Brad Glatfelter (L) and Marie Pierce of Annandale, Va stand on the moving sidewalk the hallway between the East and West Buildings of the National Gallery of Art while experiencing Multiverse, a light sculpture, by American artist Leo Villareal. (Jonathan Newton/WASHINGTON POST)

The National Gallery of Art announced a $30 million renovation on Tuesday that will add more than 12,260 square feet of exhibition space and a rooftop sculpture garden to its East Building.

That renovation will occur at the same time the museum completes an update to its infrastructure, a process that began with the West Building in 1999. East Building galleries will gradually close from July through December and then remain closed for about three years after renovations begin in January.

The renovated space will include two sky-lit interior Tower Galleries and an outdoor sculpture terrace overlooking Pennsylvania Avenue. The two new galleries will house modern art from the permanent collection, including a possible Rothko room, said Deborah Ziska, a spokeswoman for the National Gallery.

The galleries are at once necessary and aspirational: While the museum can fill the additional space, officials hope the expanded capacity will inspire future donations to the permanent collection.

The $30 million for the project is being donated by a group of well-known Washington philanthropists who were approached by the museum: National Gallery President Victoria Sant and her husband, Roger; board member Mitchell Rales and his wife, Emily; and David Rubenstein, co-chief executive of the Carlyle Group, the D.C.-based private-equity firm. At press time, the gallery had not released information on individual donations. According to the museum’s federal tax filings, this marks one of the largest gifts from private donors in a decade.

The group has made several high-profile contributions in the past year. Victoria and Roger Sant — she has been the museum’s president since 2003; he is a Smithsonian Regent — gave $10 million to the National Museum of Natural History in June to endow its director’s post.

Mitchell Rales serves on the National Gallery and Hirshhorn Museum boards and displays his personal collection at Glenstone museum in Potomac. National Gallery Director Earl A. Powell III called Rales’s collection of works from the post-World War II era “one of the world’s most important.” Last year, the philanthropist announced that he planned to open a gallery the size of the East Building.

Rubenstein’s philanthropic efforts spurred a jaw-dropping announcement last month in which the Kennedy Center said he had donated $50 million for an expansion, the largest financial gift to the center in its history. Rubenstein has been vocal about the need for what he calls “patriotic philanthropy,” or giving to museums, organizations and landmarks that are partially funded by the federal government. The National Gallery certainly falls into this category, receiving the majority of its operating revenue from government grants each year. According to federal tax filings, government grants and contributions to the National Gallery doubled from 2001 to 2011.

In a statement, Powell said of the upcoming expansion: “This gift to the nation by these generous donors will enable us to exhibit more art from our ever-growing modern collection in spaces that will be at once spacious, airy and contemplative.”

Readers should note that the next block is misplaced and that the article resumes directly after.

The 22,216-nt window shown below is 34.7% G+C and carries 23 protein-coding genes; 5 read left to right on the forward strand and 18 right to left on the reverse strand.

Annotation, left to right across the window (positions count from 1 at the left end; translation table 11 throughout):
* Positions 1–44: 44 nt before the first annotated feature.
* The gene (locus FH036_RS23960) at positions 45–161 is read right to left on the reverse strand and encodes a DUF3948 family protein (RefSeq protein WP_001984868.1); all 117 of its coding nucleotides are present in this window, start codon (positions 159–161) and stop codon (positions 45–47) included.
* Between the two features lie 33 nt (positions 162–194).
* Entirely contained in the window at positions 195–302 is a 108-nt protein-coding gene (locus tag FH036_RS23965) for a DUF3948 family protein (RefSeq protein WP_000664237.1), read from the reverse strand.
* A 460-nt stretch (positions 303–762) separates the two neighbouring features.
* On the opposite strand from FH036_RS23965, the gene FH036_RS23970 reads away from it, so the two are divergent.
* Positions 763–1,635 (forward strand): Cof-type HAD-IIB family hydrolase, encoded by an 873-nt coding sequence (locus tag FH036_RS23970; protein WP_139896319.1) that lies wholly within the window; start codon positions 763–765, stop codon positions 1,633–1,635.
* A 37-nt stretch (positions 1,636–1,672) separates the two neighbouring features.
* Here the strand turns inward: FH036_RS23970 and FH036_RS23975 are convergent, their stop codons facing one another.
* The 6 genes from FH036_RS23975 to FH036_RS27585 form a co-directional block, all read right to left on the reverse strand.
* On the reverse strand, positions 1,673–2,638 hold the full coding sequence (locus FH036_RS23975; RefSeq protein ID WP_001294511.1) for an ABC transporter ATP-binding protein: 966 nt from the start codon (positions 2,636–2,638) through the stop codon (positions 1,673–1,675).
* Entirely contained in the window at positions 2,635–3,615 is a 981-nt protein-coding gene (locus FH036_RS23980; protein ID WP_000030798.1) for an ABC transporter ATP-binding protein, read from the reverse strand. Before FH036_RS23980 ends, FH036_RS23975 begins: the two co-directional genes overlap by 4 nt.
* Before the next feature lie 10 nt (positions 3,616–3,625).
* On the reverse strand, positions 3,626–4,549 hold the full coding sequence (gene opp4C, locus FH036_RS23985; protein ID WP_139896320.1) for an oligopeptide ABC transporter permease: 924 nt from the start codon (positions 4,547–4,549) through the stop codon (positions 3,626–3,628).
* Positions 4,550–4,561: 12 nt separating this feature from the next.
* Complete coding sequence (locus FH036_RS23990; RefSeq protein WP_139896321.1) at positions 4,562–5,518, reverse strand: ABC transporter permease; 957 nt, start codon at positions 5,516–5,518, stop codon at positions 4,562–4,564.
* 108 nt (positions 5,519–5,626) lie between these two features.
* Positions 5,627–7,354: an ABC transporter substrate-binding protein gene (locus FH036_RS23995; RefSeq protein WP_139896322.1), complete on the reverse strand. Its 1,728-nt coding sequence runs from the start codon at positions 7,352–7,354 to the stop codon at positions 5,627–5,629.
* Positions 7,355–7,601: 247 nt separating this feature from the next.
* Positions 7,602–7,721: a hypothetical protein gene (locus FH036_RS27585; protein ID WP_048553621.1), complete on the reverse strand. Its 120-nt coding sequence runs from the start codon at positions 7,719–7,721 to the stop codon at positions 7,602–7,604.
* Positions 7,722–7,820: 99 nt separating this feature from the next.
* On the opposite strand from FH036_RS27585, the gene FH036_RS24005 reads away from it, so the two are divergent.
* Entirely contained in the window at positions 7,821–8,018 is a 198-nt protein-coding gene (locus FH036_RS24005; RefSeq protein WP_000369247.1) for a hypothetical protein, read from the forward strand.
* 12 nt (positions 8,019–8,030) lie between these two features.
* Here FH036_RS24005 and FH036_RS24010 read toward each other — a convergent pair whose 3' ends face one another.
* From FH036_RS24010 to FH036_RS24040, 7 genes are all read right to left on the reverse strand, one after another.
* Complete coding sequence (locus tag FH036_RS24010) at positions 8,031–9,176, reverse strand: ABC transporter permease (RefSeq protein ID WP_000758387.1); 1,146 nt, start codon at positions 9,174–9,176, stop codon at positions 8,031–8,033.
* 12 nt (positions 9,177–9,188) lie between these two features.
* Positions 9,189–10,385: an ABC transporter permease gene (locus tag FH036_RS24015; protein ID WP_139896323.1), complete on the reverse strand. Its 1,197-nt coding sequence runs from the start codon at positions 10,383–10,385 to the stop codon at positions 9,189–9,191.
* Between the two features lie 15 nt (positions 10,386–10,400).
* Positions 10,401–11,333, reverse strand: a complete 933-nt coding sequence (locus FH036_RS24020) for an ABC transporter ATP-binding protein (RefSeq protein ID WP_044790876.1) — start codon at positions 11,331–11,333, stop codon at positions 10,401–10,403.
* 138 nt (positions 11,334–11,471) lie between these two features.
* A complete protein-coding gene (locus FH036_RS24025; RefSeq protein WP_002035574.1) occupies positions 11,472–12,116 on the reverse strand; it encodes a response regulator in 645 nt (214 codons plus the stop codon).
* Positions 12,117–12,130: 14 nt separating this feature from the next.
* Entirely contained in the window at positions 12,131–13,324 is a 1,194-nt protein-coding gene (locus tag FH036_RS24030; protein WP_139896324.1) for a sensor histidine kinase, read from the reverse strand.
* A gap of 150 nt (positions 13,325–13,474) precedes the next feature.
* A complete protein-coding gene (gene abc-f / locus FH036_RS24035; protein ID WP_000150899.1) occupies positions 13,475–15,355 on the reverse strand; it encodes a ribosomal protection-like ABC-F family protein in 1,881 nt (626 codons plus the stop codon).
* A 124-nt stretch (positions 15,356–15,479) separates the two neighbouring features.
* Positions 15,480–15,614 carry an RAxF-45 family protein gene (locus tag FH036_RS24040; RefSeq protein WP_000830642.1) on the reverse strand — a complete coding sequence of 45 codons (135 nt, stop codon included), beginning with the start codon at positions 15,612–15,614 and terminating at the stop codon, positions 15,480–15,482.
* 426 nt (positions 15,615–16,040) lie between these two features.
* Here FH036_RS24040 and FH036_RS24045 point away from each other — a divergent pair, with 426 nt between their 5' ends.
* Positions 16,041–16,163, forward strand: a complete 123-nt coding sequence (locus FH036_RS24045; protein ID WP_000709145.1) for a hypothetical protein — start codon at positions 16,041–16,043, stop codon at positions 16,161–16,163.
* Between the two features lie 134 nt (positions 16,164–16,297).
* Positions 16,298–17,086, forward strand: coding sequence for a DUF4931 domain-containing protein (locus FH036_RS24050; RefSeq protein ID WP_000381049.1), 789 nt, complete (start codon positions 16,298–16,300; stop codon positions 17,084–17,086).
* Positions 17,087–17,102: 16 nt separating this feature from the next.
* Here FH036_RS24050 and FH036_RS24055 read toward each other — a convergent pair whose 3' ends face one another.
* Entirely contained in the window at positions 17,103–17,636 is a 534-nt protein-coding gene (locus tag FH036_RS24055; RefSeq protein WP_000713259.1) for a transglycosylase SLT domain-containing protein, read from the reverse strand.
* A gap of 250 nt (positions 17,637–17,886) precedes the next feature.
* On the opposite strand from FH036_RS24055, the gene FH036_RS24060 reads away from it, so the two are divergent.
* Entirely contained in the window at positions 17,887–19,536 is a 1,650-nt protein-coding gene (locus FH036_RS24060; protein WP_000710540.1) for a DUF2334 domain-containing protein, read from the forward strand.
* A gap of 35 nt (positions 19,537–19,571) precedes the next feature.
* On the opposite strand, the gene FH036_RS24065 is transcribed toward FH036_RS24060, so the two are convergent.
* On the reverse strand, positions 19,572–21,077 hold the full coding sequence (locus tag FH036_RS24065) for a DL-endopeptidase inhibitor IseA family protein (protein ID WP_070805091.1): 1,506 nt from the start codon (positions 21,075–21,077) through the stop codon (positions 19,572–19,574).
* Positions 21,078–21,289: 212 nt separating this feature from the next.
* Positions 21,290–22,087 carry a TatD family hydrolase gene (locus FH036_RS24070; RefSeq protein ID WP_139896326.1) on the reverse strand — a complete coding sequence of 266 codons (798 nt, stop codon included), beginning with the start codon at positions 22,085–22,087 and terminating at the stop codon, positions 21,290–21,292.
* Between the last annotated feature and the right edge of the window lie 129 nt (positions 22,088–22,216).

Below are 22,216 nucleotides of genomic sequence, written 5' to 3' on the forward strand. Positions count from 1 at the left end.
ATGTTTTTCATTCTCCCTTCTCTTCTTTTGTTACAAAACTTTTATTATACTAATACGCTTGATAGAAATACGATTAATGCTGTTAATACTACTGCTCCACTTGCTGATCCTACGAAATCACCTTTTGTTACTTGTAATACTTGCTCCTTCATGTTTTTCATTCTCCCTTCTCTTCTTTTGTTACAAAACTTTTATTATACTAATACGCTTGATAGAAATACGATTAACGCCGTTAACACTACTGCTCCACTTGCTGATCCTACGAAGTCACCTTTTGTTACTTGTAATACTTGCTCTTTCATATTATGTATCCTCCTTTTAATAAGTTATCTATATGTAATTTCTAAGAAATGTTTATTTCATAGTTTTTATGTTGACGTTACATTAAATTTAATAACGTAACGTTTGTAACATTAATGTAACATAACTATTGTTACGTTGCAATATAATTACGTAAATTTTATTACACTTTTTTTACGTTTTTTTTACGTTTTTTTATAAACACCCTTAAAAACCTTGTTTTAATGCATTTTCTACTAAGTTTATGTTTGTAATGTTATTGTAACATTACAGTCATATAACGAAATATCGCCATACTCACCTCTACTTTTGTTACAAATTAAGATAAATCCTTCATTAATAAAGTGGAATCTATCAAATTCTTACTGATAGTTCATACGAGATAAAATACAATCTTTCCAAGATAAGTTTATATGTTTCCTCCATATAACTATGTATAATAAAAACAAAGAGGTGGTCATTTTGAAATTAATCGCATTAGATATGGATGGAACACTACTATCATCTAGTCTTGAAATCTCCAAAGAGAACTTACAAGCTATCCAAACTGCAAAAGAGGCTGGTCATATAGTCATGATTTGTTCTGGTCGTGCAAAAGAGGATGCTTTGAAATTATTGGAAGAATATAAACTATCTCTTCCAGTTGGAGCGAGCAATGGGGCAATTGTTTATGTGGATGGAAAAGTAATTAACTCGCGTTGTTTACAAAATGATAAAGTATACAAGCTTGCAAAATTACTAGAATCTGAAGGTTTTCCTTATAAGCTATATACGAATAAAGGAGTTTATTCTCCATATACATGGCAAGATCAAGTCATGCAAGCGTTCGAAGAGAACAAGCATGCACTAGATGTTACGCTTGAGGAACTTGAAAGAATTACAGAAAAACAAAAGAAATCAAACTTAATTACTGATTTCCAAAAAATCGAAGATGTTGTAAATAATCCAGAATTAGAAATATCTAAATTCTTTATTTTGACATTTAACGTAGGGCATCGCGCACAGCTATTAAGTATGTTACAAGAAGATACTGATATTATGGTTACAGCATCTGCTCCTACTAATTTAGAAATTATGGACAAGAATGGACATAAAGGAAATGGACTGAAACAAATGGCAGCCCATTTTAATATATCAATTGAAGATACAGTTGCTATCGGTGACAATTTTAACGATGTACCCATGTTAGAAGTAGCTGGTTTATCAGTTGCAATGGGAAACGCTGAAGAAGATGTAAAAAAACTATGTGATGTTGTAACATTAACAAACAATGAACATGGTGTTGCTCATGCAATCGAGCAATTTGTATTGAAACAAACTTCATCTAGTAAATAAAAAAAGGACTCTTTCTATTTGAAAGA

There was nowhere to grow but up: The new Tower Galleries will be created out of spaces between the ceilings of existing galleries and the skylights. They will be 23-foot-high hexagons. While the gallery has changed the height of its ceiling before — it is raising the ceiling of one tower for its blockbuster “Diaghilev and the Ballet Russes” exhibition in May — the ceilings will permanently stretch to their highest limit after the renovation.

The West Building, created in 1937, was renovated from 2007 to 2009. In that renovation, galleries were closed in groups, but the building remained opened to visitors and many permanent exhibitions remained on display. In this case, the East Building will close for three years, except for the atrium and office buildings. “We have to do them all at one time,” Ziska said. “That’s how the [East Building] was constructed.”

The East Building, which opened in 1978, allowed the National Gallery to rebrand itself as a much more modern museum. It created an architectural space that enabled the National Gallery to house larger-scale paintings and exhibition pieces that the West Building could not accommodate. The East Building, and the underground connection between the two buildings, created service space for restaurants, gift shops and lectures.

The award-winning I.M. Pei-designed building was a radical departure from John Russell Pope’s conservative West Building design, and it created not only a more flexible gallery space but also a visual imprint that helped the National Gallery attract visitors and international attention. Last year, the East Building accounted for 929,646 of the total 4.2 million visitors.

The National Gallery is also completing an $80 million congressionally funded renovation to the East Building’s marble facade. These repairs began in 2011 and are expected to be completed by the end of this year.

The renovation announcement comes as the National Gallery and the Museum of Contemporary Art in Los Angeles discuss a possible collaboration, first reported by the New York Times. The National Gallery would help with programming at MOCA, which is struggling financially, and the National Gallery could exhibit part of its collection there during the renovation.

“Programming opportunities are being discussed between the National Gallery of Art and L.A. MOCA,” Ziska said. “Our board has not made any formal decision or voted on this,” she said.

David Montgomery contributed to this report.